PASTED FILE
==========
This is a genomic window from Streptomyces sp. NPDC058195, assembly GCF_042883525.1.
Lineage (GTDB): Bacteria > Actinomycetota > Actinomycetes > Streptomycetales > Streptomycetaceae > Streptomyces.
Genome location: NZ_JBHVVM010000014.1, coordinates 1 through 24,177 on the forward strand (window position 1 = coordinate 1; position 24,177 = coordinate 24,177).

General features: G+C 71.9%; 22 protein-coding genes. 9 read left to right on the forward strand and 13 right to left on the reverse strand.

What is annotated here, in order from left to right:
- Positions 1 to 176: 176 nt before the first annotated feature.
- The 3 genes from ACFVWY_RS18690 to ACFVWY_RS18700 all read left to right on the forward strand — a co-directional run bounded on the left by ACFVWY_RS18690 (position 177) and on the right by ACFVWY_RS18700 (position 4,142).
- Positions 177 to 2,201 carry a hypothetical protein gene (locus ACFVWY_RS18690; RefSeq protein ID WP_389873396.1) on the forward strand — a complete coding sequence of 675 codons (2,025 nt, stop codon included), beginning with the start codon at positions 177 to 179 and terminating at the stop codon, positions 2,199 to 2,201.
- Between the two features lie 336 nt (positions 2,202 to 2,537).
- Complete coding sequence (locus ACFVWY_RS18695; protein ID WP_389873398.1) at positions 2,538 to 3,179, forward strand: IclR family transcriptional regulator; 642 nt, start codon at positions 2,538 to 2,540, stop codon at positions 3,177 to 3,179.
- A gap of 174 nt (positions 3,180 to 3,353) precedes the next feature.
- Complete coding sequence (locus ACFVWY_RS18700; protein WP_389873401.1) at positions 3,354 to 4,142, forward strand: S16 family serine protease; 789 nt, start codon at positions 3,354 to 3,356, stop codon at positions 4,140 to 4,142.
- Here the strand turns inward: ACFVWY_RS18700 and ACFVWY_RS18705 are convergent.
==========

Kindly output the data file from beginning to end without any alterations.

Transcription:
This is a genomic window from Streptomyces sp. NPDC058195, assembly GCF_042883525.1.
Lineage (GTDB): Bacteria > Actinomycetota > Actinomycetes > Streptomycetales > Streptomycetaceae > Streptomyces.
Genome location: NZ_JBHVVM010000014.1, coordinates 1 through 24,177 on the forward strand (window position 1 = coordinate 1; position 24,177 = coordinate 24,177).

General features: G+C 71.9%; 22 protein-coding genes. 9 read left to right on the forward strand and 13 right to left on the reverse strand.

What is annotated here, in order from left to right:
- Positions 1 to 176: 176 nt before the first annotated feature.
- The 3 genes from ACFVWY_RS18690 to ACFVWY_RS18700 all read left to right on the forward strand — a co-directional run bounded on the left by ACFVWY_RS18690 (position 177) and on the right by ACFVWY_RS18700 (position 4,142).
- Positions 177 to 2,201 carry a hypothetical protein gene (locus ACFVWY_RS18690; RefSeq protein ID WP_389873396.1) on the forward strand — a complete coding sequence of 675 codons (2,025 nt, stop codon included), beginning with the start codon at positions 177 to 179 and terminating at the stop codon, positions 2,199 to 2,201.
- Between the two features lie 336 nt (positions 2,202 to 2,537).
- Complete coding sequence (locus ACFVWY_RS18695; protein ID WP_389873398.1) at positions 2,538 to 3,179, forward strand: IclR family transcriptional regulator; 642 nt, start codon at positions 2,538 to 2,540, stop codon at positions 3,177 to 3,179.
- A gap of 174 nt (positions 3,180 to 3,353) precedes the next feature.
- Complete coding sequence (locus ACFVWY_RS18700; protein WP_389873401.1) at positions 3,354 to 4,142, forward strand: S16 family serine protease; 789 nt, start codon at positions 3,354 to 3,356, stop codon at positions 4,140 to 4,142.
- Here the strand turns inward: ACFVWY_RS18700 and ACFVWY_RS18705 are convergent.